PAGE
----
Australia’s stubborn refusal to accept a Norwegian cargo ship that rescued 438 Afghan refugees from a sinking ferry endangers the time-honoured practice of saving people at sea, the shipping industry has warned.
The captain of the Tampa did his duty under international maritime law when he responded to a distress call on Monday and picked up the refugees when the ferry carrying them illegally from Indonesia to Australia began to founder, shipowners said.
They claim Australia is now violating its moral obligations.
‘‘The Tampa’s captain did what he is supposed to do and maybe a little bit more. He behaved in a very, very orderly and seamen-like fashion,’’ said Ove Tvedt, deputy head of the Copenhagen-based Baltic and International Maritime Council, which represents about 1,000 shipowners all over the world.
‘‘But now he is being barred from putting people ashore ... I shudder at the thought of what message this sends.’’
Shipowners are bound by international maritime law to come to the aid of any vessel in trouble on the seas - a law adopted two years after ships failed to respond quickly to distress calls from the sinking Titanic.
But the shipping industry warns that a dangerous precedent already exists for ships to simply shirk their duties, particularly if they fear getting caught up in the kind of standoff currently facing the Norwegian vessel.
In the late 1980s, Vietnamese ‘‘boat people’’ were often left to die on rough seas by captains who didn’t want the hassle that came with picking them up, said Chris Horrocks, secretary-general of the International Chamber of Shipping, which represents national shipowner associations around the world.
A US military jury convicted navy captain Alexander Balian of dereliction of duty in 1989 for failing to help a boatload of Vietnamese refugees who later resorted to cannibalism to survive.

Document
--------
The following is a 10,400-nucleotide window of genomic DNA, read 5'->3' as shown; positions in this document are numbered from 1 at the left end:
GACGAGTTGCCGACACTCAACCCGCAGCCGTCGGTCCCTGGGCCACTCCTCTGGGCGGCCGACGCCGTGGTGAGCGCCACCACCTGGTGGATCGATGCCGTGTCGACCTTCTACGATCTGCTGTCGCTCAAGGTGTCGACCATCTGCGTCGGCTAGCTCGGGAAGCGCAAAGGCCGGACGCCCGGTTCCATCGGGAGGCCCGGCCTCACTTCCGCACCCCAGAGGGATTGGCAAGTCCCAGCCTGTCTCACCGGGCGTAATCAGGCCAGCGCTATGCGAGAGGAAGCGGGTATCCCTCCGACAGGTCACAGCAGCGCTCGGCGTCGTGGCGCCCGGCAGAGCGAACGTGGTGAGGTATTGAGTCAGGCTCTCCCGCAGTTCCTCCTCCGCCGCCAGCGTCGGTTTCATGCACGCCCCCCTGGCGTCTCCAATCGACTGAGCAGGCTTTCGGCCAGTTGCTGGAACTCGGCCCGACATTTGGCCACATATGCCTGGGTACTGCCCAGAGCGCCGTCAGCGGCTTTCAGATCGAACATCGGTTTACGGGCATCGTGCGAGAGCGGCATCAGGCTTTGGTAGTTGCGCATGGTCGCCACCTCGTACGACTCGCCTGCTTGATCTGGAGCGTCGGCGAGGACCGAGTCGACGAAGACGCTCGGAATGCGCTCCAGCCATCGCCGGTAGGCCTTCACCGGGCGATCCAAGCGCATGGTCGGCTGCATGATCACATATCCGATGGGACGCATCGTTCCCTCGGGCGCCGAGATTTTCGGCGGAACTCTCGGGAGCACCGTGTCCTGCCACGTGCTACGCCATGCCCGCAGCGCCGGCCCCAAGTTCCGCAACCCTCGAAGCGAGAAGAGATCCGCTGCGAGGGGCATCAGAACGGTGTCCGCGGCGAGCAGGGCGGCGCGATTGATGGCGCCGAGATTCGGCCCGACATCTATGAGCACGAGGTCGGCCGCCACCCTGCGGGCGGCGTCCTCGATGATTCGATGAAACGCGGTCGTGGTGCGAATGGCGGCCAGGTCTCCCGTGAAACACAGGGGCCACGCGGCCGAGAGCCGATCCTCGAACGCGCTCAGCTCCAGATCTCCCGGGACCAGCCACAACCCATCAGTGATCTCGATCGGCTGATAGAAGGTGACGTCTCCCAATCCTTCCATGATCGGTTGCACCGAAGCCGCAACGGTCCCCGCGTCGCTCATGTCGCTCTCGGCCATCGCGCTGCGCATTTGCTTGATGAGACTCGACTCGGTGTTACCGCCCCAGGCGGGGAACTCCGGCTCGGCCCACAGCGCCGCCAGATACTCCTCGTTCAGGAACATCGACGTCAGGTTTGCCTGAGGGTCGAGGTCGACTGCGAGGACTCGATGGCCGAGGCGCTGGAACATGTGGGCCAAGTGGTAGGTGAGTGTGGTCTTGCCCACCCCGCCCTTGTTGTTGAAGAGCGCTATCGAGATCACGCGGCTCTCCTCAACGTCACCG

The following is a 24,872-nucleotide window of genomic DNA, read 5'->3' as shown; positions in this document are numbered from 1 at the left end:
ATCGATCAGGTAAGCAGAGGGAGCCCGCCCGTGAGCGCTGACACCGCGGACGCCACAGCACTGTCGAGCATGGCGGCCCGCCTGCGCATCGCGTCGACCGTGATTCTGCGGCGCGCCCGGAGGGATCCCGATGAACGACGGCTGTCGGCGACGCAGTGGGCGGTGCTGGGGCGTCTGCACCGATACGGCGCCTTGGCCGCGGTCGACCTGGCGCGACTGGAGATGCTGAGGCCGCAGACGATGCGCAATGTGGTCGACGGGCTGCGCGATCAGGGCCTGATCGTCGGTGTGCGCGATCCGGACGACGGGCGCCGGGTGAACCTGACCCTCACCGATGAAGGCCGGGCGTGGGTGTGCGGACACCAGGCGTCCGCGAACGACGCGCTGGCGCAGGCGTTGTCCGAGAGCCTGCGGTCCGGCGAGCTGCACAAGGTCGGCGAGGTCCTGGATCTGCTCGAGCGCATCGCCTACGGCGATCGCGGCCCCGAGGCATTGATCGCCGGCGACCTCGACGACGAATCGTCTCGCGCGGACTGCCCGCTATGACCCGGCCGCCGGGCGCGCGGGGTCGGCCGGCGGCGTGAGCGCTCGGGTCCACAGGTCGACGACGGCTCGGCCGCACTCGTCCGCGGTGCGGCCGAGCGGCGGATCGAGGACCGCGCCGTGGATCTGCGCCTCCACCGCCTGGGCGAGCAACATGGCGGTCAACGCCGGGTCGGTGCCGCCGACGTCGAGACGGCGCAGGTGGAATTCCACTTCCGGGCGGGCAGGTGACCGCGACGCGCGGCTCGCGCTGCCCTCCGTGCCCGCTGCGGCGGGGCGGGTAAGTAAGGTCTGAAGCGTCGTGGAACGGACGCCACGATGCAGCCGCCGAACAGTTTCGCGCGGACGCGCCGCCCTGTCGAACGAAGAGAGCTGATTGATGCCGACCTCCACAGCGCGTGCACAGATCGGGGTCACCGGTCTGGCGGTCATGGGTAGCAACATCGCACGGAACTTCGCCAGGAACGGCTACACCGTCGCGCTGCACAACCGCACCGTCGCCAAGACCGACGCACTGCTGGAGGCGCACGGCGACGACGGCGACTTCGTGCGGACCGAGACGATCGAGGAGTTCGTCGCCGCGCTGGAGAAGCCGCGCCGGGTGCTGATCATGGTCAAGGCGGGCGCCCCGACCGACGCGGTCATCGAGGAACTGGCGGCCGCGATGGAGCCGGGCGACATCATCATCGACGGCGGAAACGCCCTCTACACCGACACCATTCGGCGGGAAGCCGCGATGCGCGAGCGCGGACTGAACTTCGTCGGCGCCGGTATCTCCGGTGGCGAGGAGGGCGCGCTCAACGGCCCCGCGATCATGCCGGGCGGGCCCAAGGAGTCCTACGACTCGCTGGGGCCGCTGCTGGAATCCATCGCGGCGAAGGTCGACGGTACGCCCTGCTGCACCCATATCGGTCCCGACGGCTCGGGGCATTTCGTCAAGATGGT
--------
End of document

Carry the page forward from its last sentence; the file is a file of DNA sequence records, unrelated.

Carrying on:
Eventually, the United Nations High Commission for Refugees worked out guidelines for ships that encounter refugees in distress.
Shipowners said that reassured the industry for a while, but in recent years, the problems have re-emerged.
‘‘This is not the first such incident ... but it has become the cause celebre because it is the first to focus so heavily on the plight of a particular ship,’’ Horrocks said.
The Wilhelm Wilhelmsen shipping line, which owns the Tampa, said the vessel picked up the refugees - mostly Afghanis - after being contacted by the Australian coast guard.
But when the Tampa then continued toward Christmas Island in the Indian Ocean to unload its new human cargo, Australian authorities banned it from entering Australian waters.
The ship has since violated that ban but is still being refused permission to dock, despite the captain’s pleas that some passengers require urgent medical attention and the overcrowded ship is no longer seaworthy.
Natasha Brown, spokeswoman for the International Maritime Organisation, a United Nations-affiliated agency which provides oversight to shippers, said it was difficult to judge whether Australia has acted illegally because the laws that govern rescues at sea are so vague.
‘‘The convention is couched in terms which could be interpreted differently,’’ she said.
But Brown added that the problem probably wouldn’t have arisen if the Tampa had responded to a distress call from, say, a holiday liner full of passengers who would willingly return to their home countries.
‘‘We have this totally unacceptable situation where a ship through no situation of its own has become a pawn of the debate about asylum seekers, refugees, and sociopolitical problems,’’ Horrocks said.
Jim Davis of the International Maritime Industries Forum, an umbrella group for the shipping industry, said his sympathy lay with the boat’s captain, but he warned that the refugees might have knowingly taken advantage of ‘‘the fellowship of the sea.’’